Infernal Republic, by Marshall Moore

Infernal Republic, by Marshall Moore
Infernal Republic, by Marshall Moore

Infernal Republic, by Marshall Moore

What do you get when you mix a murderous house, ten thousand monkeys in hell typing up Shakespeare, and a psychic shark? Marshall Moore’s Infernal Republic. The republic spreads throughout the world, from Hong Kong to San Francisco to New York and Amsterdam. The thematic creed that binds the stories together is an autopsy of human nature, excised one strip at a time. Elements of science fiction and horror are present, and the stories are not for the squeamish, especially in some scenes of violence and sexuality. But the brutal candor is part of the allure of the collection— it has an integrity that makes sure you never feel cheated. The stories burst with imagination, highlighted by the humor in each tale that both enlightens and disturbs.

One of my favorite stories is Filth and Splendor: A Love Story, a tale of superheroes, which, like most of the other stories, upturns any expectations about the genre. The protagonist’s special power is moving people’s bowels— he can make people shit, urinate, or orgasm at will. Exploring a community of superheroes rife with jealousies, politics, and the struggle up the corporate ladder, it’s the Love aspect that makes this story intriguing. Our hero is attracted to the new transfer from Seoul, Melody Park, who has a ghastly power of her own.

Flesh, Blood, and Some of the Parts is a story about suicide, or at least the inevitability and inexplicability of self-destruction. It’s told from the perspective of a school counselor who has to deal with one of his students continually committing suicide. In order to prevent him from another suicide attempt, his parents detach his arms, and then his legs, finally leaving him only with a head. All this to “protect” him, a cure more horrific than the disease. It’s the moments the counselor shares with his boyfriend that resonate as he reflects on the death wish that has wracked his student with a fatal sense of youthful angst.

The prose throughout the collection is disturbingly visceral, but always insightful. I still remember the portable house in Everything Has Been Arranged (or, Chamomile Tea at 10,000 Feet) and the graphic finality of a case of misidentity in Certain Shades of Blue Look Green, Depending on the Light. Here’s a segment from the story, Metropolitan, that was particularly striking:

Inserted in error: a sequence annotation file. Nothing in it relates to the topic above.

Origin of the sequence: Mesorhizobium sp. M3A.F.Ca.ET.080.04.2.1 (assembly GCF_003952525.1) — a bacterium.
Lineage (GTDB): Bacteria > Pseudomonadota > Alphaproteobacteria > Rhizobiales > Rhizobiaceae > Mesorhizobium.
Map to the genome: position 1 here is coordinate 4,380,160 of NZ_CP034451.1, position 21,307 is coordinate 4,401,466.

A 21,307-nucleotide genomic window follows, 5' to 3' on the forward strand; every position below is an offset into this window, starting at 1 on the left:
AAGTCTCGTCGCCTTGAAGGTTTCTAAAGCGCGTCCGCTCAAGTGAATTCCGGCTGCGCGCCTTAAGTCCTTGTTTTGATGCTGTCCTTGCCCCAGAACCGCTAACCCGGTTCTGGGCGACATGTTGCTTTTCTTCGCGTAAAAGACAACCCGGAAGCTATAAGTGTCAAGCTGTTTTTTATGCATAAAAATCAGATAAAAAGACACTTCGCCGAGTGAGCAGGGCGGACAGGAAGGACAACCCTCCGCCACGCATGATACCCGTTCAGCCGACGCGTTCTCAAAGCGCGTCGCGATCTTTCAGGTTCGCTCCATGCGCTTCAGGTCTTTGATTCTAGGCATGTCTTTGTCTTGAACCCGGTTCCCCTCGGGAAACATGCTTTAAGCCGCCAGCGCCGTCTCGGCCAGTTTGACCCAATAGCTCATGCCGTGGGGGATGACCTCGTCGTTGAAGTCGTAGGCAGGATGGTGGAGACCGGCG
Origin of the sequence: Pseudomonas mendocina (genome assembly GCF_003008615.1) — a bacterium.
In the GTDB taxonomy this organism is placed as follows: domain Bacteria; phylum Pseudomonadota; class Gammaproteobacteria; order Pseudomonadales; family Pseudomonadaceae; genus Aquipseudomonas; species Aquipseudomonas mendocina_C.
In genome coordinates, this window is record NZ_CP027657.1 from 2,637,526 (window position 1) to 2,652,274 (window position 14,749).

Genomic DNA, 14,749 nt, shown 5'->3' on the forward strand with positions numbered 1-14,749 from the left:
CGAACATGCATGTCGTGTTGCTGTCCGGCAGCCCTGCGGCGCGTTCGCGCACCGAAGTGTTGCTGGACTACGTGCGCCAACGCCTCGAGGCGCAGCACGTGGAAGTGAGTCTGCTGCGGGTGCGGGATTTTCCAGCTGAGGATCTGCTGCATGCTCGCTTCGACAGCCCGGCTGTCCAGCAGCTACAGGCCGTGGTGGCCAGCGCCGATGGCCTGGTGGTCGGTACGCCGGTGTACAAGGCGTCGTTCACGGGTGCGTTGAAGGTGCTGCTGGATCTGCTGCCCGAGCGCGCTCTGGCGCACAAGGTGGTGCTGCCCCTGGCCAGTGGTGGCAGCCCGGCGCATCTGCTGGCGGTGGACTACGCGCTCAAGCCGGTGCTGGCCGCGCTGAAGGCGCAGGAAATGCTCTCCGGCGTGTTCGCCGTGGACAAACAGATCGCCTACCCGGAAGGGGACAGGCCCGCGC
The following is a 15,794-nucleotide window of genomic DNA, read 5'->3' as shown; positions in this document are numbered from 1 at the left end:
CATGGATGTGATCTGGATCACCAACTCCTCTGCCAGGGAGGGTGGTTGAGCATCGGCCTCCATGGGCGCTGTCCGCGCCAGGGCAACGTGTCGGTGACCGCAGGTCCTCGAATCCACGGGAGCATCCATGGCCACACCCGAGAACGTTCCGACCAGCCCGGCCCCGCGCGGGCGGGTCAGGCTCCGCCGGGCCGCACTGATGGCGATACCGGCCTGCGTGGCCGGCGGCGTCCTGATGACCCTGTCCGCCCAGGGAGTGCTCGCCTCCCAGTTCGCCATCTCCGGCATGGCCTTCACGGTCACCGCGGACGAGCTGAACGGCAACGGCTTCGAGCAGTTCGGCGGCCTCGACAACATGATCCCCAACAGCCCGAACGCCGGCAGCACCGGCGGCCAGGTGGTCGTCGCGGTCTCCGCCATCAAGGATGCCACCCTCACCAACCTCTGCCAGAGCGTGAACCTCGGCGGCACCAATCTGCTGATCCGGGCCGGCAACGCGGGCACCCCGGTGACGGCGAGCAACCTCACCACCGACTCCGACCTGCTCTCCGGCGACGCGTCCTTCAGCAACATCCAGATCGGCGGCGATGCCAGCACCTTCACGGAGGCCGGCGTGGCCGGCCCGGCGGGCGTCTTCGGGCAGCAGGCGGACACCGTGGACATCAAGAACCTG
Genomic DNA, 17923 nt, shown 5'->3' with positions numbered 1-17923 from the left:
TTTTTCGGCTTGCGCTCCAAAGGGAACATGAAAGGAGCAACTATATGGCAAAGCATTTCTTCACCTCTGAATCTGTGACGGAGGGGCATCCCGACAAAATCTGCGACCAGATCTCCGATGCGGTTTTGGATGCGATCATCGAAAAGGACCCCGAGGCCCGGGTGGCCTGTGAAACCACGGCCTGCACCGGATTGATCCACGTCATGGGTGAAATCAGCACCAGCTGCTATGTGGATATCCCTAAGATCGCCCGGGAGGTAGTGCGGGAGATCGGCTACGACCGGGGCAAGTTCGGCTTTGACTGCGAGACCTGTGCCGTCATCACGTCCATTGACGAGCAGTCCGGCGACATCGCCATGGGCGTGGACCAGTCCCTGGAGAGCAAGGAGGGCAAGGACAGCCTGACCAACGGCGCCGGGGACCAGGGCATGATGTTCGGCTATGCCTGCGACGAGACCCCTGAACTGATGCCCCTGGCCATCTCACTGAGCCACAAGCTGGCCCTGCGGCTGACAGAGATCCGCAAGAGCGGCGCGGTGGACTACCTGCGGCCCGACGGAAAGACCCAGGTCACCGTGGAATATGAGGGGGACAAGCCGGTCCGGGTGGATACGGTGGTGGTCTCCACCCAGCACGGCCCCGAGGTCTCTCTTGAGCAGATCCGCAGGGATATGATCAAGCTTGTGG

There’s a fine distinction to be drawn between Stalker and Secret Admirer. In a less criminal era, more people welcomed displays of affection or interest from strangers. One did not worry about being kidnapped and tortured by love-deprived lunatics. The flowers weren’t dipped in poison; the box of chocolates didn’t contain a bomb. Today, though, in our terrified world, the old canard about strangers being friends you haven’t met yet has lost whatever shreds of meaning it once held. Today, you fear everyone. You have to. We’re all closet madmen waiting for the right moment to light the fuse or stick the knife in.

It’s those closet madmen that Moore unflinchingly exposes— the museum is wide open and the gallery hauntingly lingers long after the initial viewing. The story, In Springtime, You Can Hear the Swallows Screaming, is about an unnamed celebrity undergoing therapy. Except the therapy isn’t just a trip to a fancy spa, but a process guaranteed to render change through the use of unconventional means, including torture. The hypocrisies of society are laid bare and a strong sense of justice abounds as everyone deserves what they get.

In fact, each of the stories poses a question and a dilemma. Sometimes, they’re discomfiting, but they’re always provocative, causing the reader to see quandaries like compassion and justice in a different light. Cast off the characters, the dialogue, the setting, and what do you have? An idea, however twisted.

The idea behind Town of Thorns is love amidst change. Wade loves Michael, but Michael’s been the victim of a homophobic hate crime. The attack leaves him in a coma and when he recovers, he’s driven towards a violent metamorphosis, symbolized by a series of tattoos Michael gets. One of the most gripping moments comes in a taut exchange between the two:

“Ever since your head injury, your personality has changed. You used to be this sweet, caring guy. I used to think you were crazy about me. Now it’s like…”

“Like what? I don’t love you anymore?”

“Your tone of voice and the way you look at me? They tell me everything I need to know. You’ve been sneering at me ever since you came out of that coma. I don’t deserve your scorn,” Wade said. He stared at the burgundy thimble of wine in the bottom of his glass. Not worth lifting it up to drink. “Especially not when I’m supporting you right now.”

“So what you’re trying to say is, if I can’t be my old sweet self, and be nice to you, get the hell out, right? Is that it? You want me to get the fuck out of here?”

If someone described a book as infernal, it would usually connote something unpleasant. In this case, it’s praise, an evocative description for Marshall Moore’s Infernal Republic. The stories are a disparate union where everyone of any race or gender is welcome. Pledge your allegiance because you’re a member whether you realize it or not.

Written by Peter Tieryas Liu

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Peter Tieryas Liu has book reviews that have recently appeared or will be appearing at Bookslut, the Collagist, and HTML Giant. His book, Watering Heaven, is releasing in the fall of 2012 and you can follow him at:

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